Happy Motoring!... Jim'99

SD987 11-09-2005 10:06 PM

I've used both and they've produced similar results. If it's your first time, don't forget that waxing isn't optional (which is why they include wax in the package) and for god's sake, wear a condom !

Also, be sure your car will really benefit from it. After you wash it, run your hand on the paint...if the freshly washed paint feels gritty, it could probably benefit from it but remember clay is best for removing the stuff you can't see, not the stuff you can see.

I second Randall's opinion about the detailer spray being good on it's own, but would be hesitant on using it on an unwashed car (despite the name quick-detailer). If using the detailer spray on it's own, be sure to read the instructions on the detailer bottle. During the claying process it acts as a lubricant, but when used on it's own it should be sprayed on a smallish section, spread evenly with a buffing pad or towel and then buffed off with a dry side of the towel (similar to waxing). Spraying and then starting to rub it off will produce streaky and uneven results.

MNBoxster 11-09-2005 10:16 PM

Quote:

Originally Posted by SD987
I've used both and they've produced similar results. If it's your first time, don't forget that waxing isn't optional (which is why they include wax in the package) and for god's sake, wear a condom !

Also, be sure your car will really benefit from it. After you wash it, run your hand on the paint...if the freshly washed paint feels gritty, it could probably benefit from it but remember clay is best for removing the stuff you can't see, not the stuff you can see.

I second Randall's opinion about the detailer spray being good on it's own, but would be hesitant on using it on an unwashed car (despite the name quick-detailer). If using the detailer spray on it's own, be sure to read the instructions on the detailer bottle. During the claying process it acts as a lubricant, but when used on it's own it should be sprayed on a smallish section, spread evenly with a buffing pad or towel and then buffed off with a dry side of the towel (similar to waxing). Spraying and then starting to rub it off will produce streaky and uneven results.

Hi,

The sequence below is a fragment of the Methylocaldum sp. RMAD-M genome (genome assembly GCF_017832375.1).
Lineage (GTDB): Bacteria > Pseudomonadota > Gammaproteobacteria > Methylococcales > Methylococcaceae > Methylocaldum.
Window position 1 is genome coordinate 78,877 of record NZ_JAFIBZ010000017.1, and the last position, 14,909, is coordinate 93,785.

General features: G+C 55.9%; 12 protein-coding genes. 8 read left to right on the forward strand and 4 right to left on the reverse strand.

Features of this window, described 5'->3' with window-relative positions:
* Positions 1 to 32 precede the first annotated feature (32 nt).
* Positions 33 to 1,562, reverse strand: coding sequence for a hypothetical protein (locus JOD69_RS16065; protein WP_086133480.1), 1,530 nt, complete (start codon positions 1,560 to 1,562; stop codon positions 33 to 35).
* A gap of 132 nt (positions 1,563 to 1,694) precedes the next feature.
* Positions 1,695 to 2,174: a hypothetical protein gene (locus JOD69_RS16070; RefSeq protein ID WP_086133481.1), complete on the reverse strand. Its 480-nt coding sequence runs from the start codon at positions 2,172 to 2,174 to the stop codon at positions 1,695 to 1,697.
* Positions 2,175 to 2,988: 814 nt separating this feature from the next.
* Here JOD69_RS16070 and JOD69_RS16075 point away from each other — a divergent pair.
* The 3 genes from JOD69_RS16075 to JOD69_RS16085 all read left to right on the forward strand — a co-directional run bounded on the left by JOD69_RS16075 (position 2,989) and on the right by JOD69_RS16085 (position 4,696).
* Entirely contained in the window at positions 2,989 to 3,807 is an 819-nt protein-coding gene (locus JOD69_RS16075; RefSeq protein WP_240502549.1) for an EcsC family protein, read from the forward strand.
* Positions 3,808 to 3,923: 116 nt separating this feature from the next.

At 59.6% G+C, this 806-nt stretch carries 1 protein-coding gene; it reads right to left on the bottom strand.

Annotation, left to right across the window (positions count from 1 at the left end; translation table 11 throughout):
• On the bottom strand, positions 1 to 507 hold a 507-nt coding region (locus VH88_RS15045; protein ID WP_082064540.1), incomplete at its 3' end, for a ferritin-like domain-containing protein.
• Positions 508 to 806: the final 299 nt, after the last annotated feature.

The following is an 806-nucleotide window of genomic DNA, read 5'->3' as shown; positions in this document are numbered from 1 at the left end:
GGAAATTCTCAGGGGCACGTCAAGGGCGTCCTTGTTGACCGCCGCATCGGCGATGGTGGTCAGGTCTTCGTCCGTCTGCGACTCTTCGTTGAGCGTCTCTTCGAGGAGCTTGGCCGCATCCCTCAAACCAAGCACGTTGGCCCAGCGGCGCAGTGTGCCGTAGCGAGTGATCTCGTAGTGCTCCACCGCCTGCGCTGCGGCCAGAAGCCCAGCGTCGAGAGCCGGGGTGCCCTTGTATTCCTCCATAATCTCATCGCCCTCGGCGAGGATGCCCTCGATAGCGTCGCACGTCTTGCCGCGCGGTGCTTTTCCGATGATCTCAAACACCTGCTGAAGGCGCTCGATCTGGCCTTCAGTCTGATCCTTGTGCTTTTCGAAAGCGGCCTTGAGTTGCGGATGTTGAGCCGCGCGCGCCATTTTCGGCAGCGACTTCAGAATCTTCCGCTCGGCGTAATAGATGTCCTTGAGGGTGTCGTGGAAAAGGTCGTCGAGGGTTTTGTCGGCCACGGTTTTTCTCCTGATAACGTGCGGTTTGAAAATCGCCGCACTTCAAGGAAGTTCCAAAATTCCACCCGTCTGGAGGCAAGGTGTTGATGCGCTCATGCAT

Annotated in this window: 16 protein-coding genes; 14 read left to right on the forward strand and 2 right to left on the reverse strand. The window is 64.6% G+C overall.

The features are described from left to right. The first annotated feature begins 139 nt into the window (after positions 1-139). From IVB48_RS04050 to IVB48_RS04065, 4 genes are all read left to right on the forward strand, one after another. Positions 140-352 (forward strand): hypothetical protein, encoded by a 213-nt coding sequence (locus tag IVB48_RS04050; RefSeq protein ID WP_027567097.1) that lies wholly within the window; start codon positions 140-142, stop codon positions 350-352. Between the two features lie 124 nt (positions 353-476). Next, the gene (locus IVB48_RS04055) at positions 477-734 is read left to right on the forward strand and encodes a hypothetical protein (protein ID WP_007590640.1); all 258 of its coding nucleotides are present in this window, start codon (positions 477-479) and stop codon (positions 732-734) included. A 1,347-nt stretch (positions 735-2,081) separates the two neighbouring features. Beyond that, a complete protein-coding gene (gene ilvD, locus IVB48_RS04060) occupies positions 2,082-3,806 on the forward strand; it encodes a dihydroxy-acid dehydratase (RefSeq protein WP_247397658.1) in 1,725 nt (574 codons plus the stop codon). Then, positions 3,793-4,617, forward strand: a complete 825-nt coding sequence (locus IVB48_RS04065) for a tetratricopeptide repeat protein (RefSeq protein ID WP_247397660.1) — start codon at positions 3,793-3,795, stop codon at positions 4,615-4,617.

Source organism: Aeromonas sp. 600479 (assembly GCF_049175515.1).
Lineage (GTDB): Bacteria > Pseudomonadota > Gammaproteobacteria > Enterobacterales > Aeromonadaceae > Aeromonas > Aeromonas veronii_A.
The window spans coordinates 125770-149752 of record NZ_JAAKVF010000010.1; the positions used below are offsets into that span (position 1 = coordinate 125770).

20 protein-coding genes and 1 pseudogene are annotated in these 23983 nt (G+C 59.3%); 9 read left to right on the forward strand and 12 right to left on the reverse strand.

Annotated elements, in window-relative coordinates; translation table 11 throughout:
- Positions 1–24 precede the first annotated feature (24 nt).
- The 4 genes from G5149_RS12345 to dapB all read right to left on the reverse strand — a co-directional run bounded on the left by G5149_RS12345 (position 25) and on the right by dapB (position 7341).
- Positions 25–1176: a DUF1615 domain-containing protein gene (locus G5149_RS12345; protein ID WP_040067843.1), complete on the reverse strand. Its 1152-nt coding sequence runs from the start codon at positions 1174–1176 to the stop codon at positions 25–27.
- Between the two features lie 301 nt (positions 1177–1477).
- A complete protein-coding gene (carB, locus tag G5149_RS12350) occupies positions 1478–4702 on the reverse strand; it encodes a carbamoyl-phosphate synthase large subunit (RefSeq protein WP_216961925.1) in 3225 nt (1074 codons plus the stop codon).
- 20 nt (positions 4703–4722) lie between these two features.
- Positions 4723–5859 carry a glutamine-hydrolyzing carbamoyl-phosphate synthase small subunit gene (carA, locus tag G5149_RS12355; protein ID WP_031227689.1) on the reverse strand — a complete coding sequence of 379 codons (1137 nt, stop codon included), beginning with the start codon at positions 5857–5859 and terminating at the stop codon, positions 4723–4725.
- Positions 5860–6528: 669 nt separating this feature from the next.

I don't like the Detailing Sprays at all. As Lubricants for Clay work, they're not as effective as simply CarWash Soap or Glycerin with Distilled Water.

I HATE them for between Washing Spruce-Ups, because your Car will often have fine Abrasive Particles of Iron (Rail Dust), Brake Dust, etc. clinging to the Paintwork. When you spray the Detailing Spray and then Rub it off/in, you literally rub these Abrasives into the Paint as well. People who frequently use Detailing Spray often have loads of minute scratches as well. You really can't Wash a car without actually Washing it...

Happy Motoring!... Jim'99

Perfectlap 11-10-2005 07:42 AM

my understanding is that all clay bars are made by the same manufacturer and rebranded by different companies.
I use Sonus and tried their new soft clay recently which is supposed to b easier for more frequent claying, so as not to strip the underlying wax.

I never wax without claying first, usually clay after washing. So I do it often.

donv 11-10-2005 04:15 PM

Just picked up some new clay as part of an order from SportsCarCare.com:

Clay Magic claybar kit (1 @ 10.95) 10.95

"Clay Bar Made in Japan" plus detailing spray. Can't beat the price. I highly recommend the site as well, like the ordering process and the shipping is both reasonable and *fast*.

my89_928gt 11-10-2005 10:31 PM

I use Auto Magic products.
I have learned when I bought my clay bar from them that with a black(or dark finsh) to use the blue bar only. It is not as abrasive as their red bar.
Their spray lub is very good.
You guy's with black car's will like their wax also. It dose not dry white and show off all you scratches:)
This stuff hides the small light scratches and makes the bigger ones less noticable.
On top of that it gives that black car a great wet looking shine.
With most waxes that I have used, if you touch it their is a nice grease looking print left behind. With this stuff their is none to a light print left behind.
I have used several different waxes over the years and just love this Automagic past wax on my black Boxster.
Sorry, don't mean to sound like a salesman-I'm not.

Richard
97 Boxster 5sp black 94k miles -all most ready. Shop said should be ready Fri.